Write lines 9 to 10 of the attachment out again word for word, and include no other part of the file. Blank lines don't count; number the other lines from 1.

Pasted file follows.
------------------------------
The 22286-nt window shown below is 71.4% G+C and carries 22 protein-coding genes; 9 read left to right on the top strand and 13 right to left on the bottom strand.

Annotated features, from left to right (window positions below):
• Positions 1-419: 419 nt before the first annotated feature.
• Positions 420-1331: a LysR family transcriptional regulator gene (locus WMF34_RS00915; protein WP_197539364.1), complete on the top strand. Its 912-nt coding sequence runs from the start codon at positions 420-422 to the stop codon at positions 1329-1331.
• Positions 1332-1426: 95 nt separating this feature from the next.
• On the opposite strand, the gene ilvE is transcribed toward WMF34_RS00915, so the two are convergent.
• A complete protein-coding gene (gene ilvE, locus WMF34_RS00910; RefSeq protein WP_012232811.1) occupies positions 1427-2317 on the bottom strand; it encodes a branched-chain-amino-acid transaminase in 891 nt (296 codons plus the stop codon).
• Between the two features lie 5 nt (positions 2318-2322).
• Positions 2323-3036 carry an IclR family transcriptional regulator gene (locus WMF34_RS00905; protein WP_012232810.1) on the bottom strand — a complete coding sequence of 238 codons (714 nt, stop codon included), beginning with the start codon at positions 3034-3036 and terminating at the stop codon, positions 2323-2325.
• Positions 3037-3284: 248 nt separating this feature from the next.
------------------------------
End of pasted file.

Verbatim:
• Positions 2323-3036 carry an IclR family transcriptional regulator gene (locus WMF34_RS00905; protein WP_012232810.1) on the bottom strand — a complete coding sequence of 238 codons (714 nt, stop codon included), beginning with the start codon at positions 3034-3036 and terminating at the stop codon, positions 2323-2325.
• Positions 3037-3284: 248 nt separating this feature from the next.